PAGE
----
The Matins services of the first three days of Great Week are called the Bridegroom services. This title is based on the parable of the five wise and five foolish virgins who were waiting the arrival of the bridegroom. On the first three days we sing the hymn which begins 'Behold the Bridegroom cometh in the middle of the night...'. The Orthodox Church teaches that in this parable the bridegroom represents Christ and the parable reminds us that we should be ready not only to watch and wait to celebrate Christ's Resurrection, but also to pass our lives in repentance knowing that Christ will come again in glory.
On Great Monday, we commemorate the Patriarch Joseph who was sold into slavery by his brothers for thirty pieces of silver. This incident was a prefiguring of the betrayal of Christ by Judas. We also hear the gospel account of Christ's withering of the fig tree which serves as a reminder to us not to be barren but to bring fruits of repentance unto Christ.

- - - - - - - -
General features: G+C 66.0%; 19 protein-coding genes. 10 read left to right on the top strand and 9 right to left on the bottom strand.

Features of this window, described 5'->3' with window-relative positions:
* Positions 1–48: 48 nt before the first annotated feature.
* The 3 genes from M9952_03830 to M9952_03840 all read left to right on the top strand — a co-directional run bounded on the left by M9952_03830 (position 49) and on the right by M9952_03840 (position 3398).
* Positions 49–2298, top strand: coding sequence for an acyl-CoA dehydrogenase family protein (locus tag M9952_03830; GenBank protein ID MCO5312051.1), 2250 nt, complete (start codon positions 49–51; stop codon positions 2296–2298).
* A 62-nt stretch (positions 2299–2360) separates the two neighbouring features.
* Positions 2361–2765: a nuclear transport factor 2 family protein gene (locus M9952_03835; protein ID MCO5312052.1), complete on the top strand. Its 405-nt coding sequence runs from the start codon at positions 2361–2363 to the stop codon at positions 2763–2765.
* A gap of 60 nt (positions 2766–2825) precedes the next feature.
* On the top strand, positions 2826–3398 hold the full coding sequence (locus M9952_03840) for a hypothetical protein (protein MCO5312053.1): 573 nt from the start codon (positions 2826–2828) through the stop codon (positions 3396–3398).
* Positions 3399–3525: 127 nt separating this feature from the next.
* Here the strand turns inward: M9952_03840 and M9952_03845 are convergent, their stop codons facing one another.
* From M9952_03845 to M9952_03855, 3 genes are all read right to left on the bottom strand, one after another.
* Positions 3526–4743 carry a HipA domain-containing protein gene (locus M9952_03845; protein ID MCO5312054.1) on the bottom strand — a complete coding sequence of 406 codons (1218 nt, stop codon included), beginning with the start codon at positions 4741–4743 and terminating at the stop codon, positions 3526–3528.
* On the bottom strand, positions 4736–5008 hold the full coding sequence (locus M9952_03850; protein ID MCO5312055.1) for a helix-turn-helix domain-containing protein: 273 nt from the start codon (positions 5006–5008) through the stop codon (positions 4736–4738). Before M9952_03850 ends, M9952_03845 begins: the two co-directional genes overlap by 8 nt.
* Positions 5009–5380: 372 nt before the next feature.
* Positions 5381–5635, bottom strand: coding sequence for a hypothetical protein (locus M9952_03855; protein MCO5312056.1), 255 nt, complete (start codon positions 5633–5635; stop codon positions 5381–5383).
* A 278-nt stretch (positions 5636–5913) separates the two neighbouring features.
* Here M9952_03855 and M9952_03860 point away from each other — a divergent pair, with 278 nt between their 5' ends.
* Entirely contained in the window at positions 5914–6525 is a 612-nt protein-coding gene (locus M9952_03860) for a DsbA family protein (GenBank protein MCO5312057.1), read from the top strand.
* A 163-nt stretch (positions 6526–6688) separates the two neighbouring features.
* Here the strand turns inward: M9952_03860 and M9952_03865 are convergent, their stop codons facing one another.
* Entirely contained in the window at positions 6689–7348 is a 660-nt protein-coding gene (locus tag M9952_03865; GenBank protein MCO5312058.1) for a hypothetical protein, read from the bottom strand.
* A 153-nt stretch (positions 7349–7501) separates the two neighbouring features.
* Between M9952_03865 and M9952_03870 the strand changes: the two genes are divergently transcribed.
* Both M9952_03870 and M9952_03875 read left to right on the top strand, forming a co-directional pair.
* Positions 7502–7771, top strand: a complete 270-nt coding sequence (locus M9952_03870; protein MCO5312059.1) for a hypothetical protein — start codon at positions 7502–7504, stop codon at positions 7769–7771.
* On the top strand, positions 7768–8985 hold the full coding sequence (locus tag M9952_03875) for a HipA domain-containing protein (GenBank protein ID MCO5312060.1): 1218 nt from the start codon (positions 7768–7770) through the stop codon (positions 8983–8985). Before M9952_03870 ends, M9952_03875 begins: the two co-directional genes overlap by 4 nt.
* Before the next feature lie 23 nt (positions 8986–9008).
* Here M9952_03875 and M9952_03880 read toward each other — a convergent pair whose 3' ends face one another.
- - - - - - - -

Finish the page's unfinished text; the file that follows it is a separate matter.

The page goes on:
On the Tuesday of Great Week we hear in full the parable of the five wise and five foolish virgins and also the parable of the talants. These two parables remind us that the hour of our death is uncertain and that we should be ready at all times to give an account of our actions.
A large number of the hymns of Great Wednesday are devoted to the harlot who anointed Christ with ointment and wiped his feet with her hair. The services of Great Wednesday contrast her repentance and love of Christ with the greed of Judas who betrayed Christ on the same day. This betrayal is the the reason that Orthodox Christians fast on Wednesday throughout the year.
The icon of the Bridegroom which depicts Christ wearing a crown of thorns and holding a reed in his right hand is placed in the centre of the Church on the first three days of Great Week.